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Is a Mortgage Too Much in Retirement?

Oct 15, 2019 5 min read Rachel Moehl

Key Takeaways

  • Write down your wants after work — and what they'll cost.
  • Write down your needs in retirement (and their costs).
  • Plan for the home you want (or pare back).

 

The lifestyle you want to keep during retirement will shape your decision about the amount of housing debt you’ll carry with you into the professional afterlife. Recent statistical increases in housing debt shouldered by retired Americans mean that more retirees exercise less discretionary spending than ever before. According to the 2013 Survey of Consumer Finance, the median level of housing debt for Americans age 65 to 74 was 393% of what it was in 1989. That’s almost four times greater! (Read more about the survey here.)

 

 

Having a lot of housing debt can mean having to fork over a large monthly payment to a bank. That means you have less to spend on travel and recreation in retirement, and less to contribute to your financial obligations too. Consider the following before coming up with a firm decision about whether or not a mortgage should be part of your retirement plan.

 

Step 1: Envision your future

Clarifying your retirement vision is a must before you consider your future living arrangements. Ask yourself whether or not you want to be on the move, or rooted in a stationary home. Consider whether or not you want to deal with the upkeep of an owned house, or whether rental living might better support your desire to be active, social and relaxed. (Our handy infographic might help you make this decision.)

Start a list and pair your desires with a dollar amount. Find out how much a round-trip plane ticket to Dallas for a visit with the grandkids actually costs…and write it down. Calculate the amount it takes to enjoy a weekly date night, with dinner and a movie…and write that number down too. This reconnaissance will be crucial to calculating your monthly expenses.

 

Step 2: Account for existing or future financial obligations

During retirement, in addition to housing costs, you might have to afford:

  • Healthcare benefits beyond Medicare
  • Debt repayment on credit, vehicle loans, vacation spending, investment losses, school loans, home equity expenditures, etc.
  • Financial support for adult children with disabilities
  • Financial support for aging parents
  • Pet care costs and expenses
  • Funeral costs for a spouse or loved one
  • Taxes on capital property and any income you still receive

 

Step 3: Put it all together

When you combine the figures of what you want to spend to fulfill your retirement dreams with how much you need to spend to meet your financial obligations, you’ll end up with a figure that is (ideally) lower than the amount of money you have allotted for monthly retirement expenses. If your number is high, you’ll need to go back and check in with your vision. Is it possible to travel/dine out/see a show for less? You might have to reduce your discretionary spending to account for your housing needs.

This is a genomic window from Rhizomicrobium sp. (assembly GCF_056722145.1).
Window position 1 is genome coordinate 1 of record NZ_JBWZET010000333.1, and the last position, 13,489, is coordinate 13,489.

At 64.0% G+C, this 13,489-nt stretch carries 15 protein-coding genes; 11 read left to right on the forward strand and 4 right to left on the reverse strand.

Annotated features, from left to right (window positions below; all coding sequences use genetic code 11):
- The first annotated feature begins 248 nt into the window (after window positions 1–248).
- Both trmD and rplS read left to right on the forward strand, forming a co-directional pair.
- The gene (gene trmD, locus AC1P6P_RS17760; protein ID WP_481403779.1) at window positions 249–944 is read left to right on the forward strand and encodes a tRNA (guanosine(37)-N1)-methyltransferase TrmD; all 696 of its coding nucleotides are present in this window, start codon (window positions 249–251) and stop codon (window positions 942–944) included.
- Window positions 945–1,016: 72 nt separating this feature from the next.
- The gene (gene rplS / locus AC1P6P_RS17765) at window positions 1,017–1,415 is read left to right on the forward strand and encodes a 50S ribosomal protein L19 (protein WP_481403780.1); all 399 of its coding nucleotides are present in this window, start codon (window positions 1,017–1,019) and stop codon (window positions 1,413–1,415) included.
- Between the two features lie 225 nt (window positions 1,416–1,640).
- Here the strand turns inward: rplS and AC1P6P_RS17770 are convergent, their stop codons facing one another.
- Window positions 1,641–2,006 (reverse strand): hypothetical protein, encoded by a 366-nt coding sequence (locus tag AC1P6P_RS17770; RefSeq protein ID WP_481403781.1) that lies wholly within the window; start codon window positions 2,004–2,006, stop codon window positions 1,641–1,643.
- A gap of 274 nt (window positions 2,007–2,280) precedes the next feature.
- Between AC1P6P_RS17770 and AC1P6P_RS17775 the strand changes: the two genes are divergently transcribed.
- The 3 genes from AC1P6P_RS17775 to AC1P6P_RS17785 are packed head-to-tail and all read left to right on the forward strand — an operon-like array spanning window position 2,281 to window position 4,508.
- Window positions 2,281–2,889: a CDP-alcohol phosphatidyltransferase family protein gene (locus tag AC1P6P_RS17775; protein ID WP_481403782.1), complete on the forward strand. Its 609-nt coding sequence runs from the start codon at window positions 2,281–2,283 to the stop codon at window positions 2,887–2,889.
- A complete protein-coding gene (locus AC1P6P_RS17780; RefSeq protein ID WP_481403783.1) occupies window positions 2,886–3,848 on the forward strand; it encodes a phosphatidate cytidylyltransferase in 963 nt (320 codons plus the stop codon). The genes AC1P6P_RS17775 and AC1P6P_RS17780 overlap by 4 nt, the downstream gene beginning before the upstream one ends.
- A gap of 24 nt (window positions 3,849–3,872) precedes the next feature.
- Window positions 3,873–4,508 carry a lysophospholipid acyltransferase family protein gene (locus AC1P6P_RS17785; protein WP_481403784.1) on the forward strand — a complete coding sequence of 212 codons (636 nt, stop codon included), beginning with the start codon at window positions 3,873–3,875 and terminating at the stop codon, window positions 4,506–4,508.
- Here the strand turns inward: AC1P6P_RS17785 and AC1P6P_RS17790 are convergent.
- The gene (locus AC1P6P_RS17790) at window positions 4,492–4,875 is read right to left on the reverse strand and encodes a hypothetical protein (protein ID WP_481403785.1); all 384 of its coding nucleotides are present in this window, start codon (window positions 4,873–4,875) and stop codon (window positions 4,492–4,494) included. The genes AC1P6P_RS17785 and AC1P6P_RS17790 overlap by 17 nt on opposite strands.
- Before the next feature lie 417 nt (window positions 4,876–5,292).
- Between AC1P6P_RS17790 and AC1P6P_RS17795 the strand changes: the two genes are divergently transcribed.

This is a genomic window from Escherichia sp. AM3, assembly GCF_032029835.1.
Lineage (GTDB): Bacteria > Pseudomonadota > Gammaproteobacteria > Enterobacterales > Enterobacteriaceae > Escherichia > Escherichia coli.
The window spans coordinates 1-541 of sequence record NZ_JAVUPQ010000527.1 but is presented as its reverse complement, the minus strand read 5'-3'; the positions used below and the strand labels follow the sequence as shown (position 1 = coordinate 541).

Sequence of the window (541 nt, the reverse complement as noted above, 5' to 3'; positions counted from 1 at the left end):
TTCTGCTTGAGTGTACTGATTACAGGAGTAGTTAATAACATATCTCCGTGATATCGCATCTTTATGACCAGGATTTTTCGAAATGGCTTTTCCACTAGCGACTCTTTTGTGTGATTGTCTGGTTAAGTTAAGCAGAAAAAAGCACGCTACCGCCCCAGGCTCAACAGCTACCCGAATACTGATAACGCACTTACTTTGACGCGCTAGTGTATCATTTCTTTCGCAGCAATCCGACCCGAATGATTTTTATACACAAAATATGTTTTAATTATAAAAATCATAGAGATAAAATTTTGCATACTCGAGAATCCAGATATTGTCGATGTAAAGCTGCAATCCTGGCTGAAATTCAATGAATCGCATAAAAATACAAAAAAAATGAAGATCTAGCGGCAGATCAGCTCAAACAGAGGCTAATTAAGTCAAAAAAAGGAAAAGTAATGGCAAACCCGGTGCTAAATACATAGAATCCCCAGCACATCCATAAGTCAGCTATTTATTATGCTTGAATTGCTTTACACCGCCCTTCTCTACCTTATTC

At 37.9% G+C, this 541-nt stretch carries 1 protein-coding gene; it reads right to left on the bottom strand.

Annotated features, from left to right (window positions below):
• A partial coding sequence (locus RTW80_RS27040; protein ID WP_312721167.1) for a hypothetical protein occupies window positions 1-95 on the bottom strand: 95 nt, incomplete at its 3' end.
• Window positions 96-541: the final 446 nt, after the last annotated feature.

Step 4: Choose your home

If your mortgage payment doesn’t fit within the boundaries of your total monthly financial resources, you might want to eliminate that mortgage. You can sell your home (retirees often prefer to downsize in order to minimize mortgage and upkeep expenses) and buy something less expensive, or rent something that falls within the realm of your budget. Remember that a smaller home or a rental apartment might afford you the opportunity to travel more (there’s less to maintain back home); while keeping your current home allows you to maintain the nostalgia and related lifestyle that you have enjoyed just steps beyond your front door.

 

Another avenue to consider…

During your working life, you acquired and paid off debt in amounts largely influenced by your family’s wage earnings. However, in retirement, your household earnings are generated by savings, pension and Social Security benefits rather than a salary. This is a new figure to get used to budgeting by; and likely a reduced one at that.

An added wrinkle is that Social Security and pension payments are likely to drop when a spouse dies. Using your spouse’s death benefit from a life insurance policy to pay off debt can help you reduce the amount that you need to draw from your savings to cover your monthly budget in retirement. Rather than downsizing your lifestyle, think about downsizing your housing debt by selling off capital assets, eliminating a mortgage, or using life insurance death benefits to reduce your debt.

 

What you can do next

The right roof over your head in retirement—and the right way to pay for it—depends largely on the lifestyle you'll want, the income and financial obligations you expect, and any gap between them. Start by envisioning your future—then see where you stand toward making it happen.

 

Rachel Moehl is a mother, wife and writer – in that order. She’s also very interested in tiny houses (how do people do that?!).

 

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